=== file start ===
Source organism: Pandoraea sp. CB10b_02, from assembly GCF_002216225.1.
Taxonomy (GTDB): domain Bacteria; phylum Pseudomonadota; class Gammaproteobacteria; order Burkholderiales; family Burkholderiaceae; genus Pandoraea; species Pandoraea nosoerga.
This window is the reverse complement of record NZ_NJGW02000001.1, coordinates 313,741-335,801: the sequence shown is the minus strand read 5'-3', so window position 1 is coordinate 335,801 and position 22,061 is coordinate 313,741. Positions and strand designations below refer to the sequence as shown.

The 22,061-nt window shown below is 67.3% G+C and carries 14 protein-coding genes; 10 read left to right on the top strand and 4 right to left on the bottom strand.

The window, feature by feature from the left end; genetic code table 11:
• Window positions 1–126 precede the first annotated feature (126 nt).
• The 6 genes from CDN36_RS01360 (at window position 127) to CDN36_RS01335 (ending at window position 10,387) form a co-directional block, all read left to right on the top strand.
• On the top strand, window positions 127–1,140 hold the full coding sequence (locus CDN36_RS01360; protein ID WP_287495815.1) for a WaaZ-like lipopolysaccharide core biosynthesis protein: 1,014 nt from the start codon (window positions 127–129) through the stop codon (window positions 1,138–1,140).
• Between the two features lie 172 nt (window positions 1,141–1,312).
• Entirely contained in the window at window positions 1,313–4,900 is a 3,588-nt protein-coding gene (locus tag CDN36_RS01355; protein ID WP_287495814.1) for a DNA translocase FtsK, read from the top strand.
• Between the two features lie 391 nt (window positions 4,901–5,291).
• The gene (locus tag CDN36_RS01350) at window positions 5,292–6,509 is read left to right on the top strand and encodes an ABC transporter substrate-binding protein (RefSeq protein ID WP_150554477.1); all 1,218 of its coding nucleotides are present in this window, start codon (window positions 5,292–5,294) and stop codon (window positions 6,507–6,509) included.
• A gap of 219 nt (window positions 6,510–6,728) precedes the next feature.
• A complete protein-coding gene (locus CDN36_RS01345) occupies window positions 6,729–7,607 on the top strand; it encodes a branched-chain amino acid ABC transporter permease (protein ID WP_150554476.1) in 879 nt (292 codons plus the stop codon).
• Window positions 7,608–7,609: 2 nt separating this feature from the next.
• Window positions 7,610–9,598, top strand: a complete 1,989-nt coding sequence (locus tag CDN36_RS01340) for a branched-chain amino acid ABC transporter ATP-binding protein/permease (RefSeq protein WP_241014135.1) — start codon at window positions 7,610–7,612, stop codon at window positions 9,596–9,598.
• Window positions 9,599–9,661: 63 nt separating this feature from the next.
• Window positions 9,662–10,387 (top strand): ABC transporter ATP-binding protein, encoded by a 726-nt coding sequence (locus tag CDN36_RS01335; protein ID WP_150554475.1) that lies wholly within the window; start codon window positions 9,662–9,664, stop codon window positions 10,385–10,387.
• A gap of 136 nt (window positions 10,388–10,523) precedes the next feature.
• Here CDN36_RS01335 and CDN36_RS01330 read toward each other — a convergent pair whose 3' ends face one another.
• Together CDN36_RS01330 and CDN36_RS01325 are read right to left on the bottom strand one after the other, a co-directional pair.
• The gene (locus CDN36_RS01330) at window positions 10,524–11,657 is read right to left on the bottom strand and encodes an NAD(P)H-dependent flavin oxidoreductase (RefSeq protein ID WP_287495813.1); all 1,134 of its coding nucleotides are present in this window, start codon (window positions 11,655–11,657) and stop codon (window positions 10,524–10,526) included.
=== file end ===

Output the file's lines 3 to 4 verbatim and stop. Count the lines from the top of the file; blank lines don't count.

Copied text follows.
This window is the reverse complement of record NZ_NJGW02000001.1, coordinates 313,741-335,801: the sequence shown is the minus strand read 5'-3', so window position 1 is coordinate 335,801 and position 22,061 is coordinate 313,741. Positions and strand designations below refer to the sequence as shown.

The 22,061-nt window shown below is 67.3% G+C and carries 14 protein-coding genes; 10 read left to right on the top strand and 4 right to left on the bottom strand.